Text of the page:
CHINESE

The Chinese start out with extra villagers and their town centers provide extra population limit. This allows the Chinese to have a very big advantage economically early. Their military strengths are in their infantry and archers. Their unique unit can fire three arrows at once and an army of them can decimate enemy threats.

They however have weak cavalry and is susceptible to a strong cavalry force. The Chinese don’t stand out too much on either the offensive and defensive side.

The strategy would be to utilize the extra villagers early. Create a quick army on foot and rush your opponents. Keep pounding away especially when Chu Ko Nus become available. The Chinese may not survive a long game against an offensively potent opponent.

|--------------------------|---------------------------------------------------|
| Chinese                  | o Demolition ships +50% HPs                       |
|                          | o Town Centers support 10 population              |
|                          | o Technologies cost -10% Feudal Age, -15% Castle  |
|                          |   Age, -20% Imperial Age                          |
|                          | o Start +3 villagers but -150 food, -50 wood      |
|                          |                                                   |
|                          | Team Bonus: Farms +45 food                        |
|                          | Unique unit: Cho Ko Nu                            |
|                          | Unique tech: Rocketry                             |
|--------------------------|---------------------------------------------------|

Unique Unit: Chu Ko Nu

The Chu Ko Nu is a repeating crossbow that can shoot bolts while remaining stationary. This allows the user to shoot bolts in quick succession. The Chinese utilized the Chu Ko Nu heavily during the era of dynasties. This weapon was made more deadly when warriors began dipping the points of their bolts with poison.

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The Chinese (581 to 1644)

China was reunited in 581 AD after a long period of internal war by the founders of the Sui dynasty. For most of the 1000 years that followed, China was one of the largest and most advanced civilization in the world. Because of its geographic isolation from the West, it was able to develop and maintain a unique culture that spread its influence over much of Asia.

An emperor generally held supreme power as the son of heaven. Natural disasters or other calamities were taken as proof that the mandate of heaven had been withdrawn, however, and could justify revolt. Mandarins were conservative civil servants who operated most of the government at the local, province, and imperial level. Mandarins earned their positions by passing detailed civil service examinations based mainly on the works of Confucius.

The T’ang dynasty ruled China from 618 to 907. China under the T’ang was large, wealthy, and powerful. There was extensive foreign trade and interest in the arts among the upper class. Printing and gunpowder were invented. The last 100 years of T’ang rule witnessed tumultuous peasant revolts, however, and wars between local military rulers that the imperial court could not end. The years from 907 to 960 were known as the Five Dynasties period. Northern China was held by barbarians, and southern China split into 10 rival states. From one of these, an army general named Zhao Kuang-ying seized power and unified the southern states, founding the Song dynasty. His descendants reunited China within 20 years.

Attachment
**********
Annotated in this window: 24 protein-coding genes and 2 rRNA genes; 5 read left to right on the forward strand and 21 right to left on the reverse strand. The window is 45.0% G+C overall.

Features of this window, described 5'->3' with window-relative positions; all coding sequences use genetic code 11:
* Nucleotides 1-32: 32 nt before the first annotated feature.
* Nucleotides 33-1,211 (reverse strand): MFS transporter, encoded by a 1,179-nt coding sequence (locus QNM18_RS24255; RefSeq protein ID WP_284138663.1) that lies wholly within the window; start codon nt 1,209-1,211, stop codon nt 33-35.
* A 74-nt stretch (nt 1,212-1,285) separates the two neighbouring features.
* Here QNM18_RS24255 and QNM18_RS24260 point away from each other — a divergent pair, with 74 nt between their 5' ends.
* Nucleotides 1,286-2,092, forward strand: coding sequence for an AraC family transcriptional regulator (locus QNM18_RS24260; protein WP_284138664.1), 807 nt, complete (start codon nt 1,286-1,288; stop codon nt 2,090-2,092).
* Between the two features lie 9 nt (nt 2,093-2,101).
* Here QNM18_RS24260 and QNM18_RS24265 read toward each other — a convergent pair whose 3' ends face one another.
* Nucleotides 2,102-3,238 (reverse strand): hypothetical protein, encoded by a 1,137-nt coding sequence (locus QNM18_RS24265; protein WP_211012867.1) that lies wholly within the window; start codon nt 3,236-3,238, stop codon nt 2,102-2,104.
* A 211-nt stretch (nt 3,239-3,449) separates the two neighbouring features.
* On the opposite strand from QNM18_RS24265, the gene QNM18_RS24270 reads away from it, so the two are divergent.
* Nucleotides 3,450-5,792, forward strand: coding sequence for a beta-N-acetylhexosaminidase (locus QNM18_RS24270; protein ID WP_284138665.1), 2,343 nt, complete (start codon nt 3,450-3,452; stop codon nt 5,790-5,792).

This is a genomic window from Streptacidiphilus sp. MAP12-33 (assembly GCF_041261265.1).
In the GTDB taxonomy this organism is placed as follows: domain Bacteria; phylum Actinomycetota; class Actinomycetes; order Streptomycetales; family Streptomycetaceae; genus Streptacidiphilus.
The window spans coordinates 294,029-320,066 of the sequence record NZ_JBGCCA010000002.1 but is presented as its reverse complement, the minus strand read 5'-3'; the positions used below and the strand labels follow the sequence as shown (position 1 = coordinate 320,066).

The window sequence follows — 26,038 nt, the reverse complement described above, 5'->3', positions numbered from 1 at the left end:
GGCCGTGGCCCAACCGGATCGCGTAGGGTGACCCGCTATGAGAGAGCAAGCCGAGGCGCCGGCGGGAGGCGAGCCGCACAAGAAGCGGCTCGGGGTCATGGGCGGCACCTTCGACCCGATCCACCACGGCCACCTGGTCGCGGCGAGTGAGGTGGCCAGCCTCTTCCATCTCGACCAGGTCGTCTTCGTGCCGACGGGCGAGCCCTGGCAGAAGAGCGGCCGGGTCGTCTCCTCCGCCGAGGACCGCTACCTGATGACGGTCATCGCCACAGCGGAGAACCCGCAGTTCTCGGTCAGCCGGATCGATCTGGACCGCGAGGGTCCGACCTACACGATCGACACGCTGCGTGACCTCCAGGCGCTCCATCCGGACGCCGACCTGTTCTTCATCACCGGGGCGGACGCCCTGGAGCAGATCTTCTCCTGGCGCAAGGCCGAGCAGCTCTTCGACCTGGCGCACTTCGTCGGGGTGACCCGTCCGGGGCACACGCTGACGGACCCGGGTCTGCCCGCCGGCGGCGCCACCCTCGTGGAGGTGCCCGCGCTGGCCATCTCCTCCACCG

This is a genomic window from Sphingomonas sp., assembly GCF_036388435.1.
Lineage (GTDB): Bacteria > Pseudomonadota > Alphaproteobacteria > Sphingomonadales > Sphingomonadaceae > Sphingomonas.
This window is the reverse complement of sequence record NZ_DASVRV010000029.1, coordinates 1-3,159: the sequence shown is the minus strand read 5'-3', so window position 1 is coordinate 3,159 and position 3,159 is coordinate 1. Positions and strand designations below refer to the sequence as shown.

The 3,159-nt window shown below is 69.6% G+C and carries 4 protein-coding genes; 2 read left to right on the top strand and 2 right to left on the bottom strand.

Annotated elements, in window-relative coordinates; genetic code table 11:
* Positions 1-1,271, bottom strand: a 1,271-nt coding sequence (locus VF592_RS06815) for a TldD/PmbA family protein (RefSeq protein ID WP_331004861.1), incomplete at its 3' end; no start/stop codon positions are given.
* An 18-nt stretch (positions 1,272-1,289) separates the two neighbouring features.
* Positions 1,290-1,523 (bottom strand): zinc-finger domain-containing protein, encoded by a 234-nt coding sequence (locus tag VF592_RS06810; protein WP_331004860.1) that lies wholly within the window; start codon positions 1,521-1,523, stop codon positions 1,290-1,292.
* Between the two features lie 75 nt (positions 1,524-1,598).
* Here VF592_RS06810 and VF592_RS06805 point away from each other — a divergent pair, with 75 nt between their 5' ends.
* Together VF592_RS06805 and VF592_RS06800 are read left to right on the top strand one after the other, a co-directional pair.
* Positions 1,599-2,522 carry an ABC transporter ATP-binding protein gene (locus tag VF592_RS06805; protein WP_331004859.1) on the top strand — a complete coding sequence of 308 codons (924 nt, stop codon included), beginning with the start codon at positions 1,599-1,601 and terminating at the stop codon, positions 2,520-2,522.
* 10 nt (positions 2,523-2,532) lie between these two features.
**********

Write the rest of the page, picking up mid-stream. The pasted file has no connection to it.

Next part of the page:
The Song dynasty ruled at least part of China until 1279. This was another period of cultural brilliance, and it was considered the great age of Chinese landscape painting. There was a dramatic improvement in economic activity, including a large overseas trade. Population and cities grew, food production grew faster than population, a money economy developed, and industrial output increased. No city in Europe could approach the populations of Chang An, Beijing, and Guang Zhou, all with more than 2 million inhabitants.

The wealth of China attracted enemies, however, and the Mongols began attacks in 1206. By 1279 they had completed the conquest of Song China and moved the capital to Beijing. The dramatic economic improvement of the Song dynasty ended with the Mongol conquests and the estimated 30 million deaths that they caused. The Mongol Yuan dynasty reunited China and reestablished it as a great military and world power. Chinese influence was spread into Asia. Hanoi was captured three times and tribute was extracted from Burma. Trade with India, Arabia, and the Persian Gulf was developed. Marco Polo visited China during this period.

Natural disasters and higher taxes in the fourteenth century caused rural rebellions. A Buddhist monk rose to be one of the leaders of the Red Turbans, a secret society opposed to the emperor in Beijing. The rebels seized Nanjing in 1356 and drove the Mongols from Beijing 12 years later, establishing the Ming dynasty. The Ming presided over another cultural flowering and established a political unity that outlasted the Ming and continued into the twentieth century. The Ming clamped down a strict conservatism and isolation, however, discouraging change and innovation, banning foreign travel, and closing the Silk Road.

Some of the most noteworthy aspects of medieval China are the technologies that were invented there, usually many centuries before a similar technology was invented in, or transmitted to, the West. Important Chinese inventions included the compass, the wheelbarrow, the abacus, the horse harness, the stirrup, the clock, iron-casting, steel, paper, moveable type (printing), paper money, gunpowder, and the stern-post rudder.

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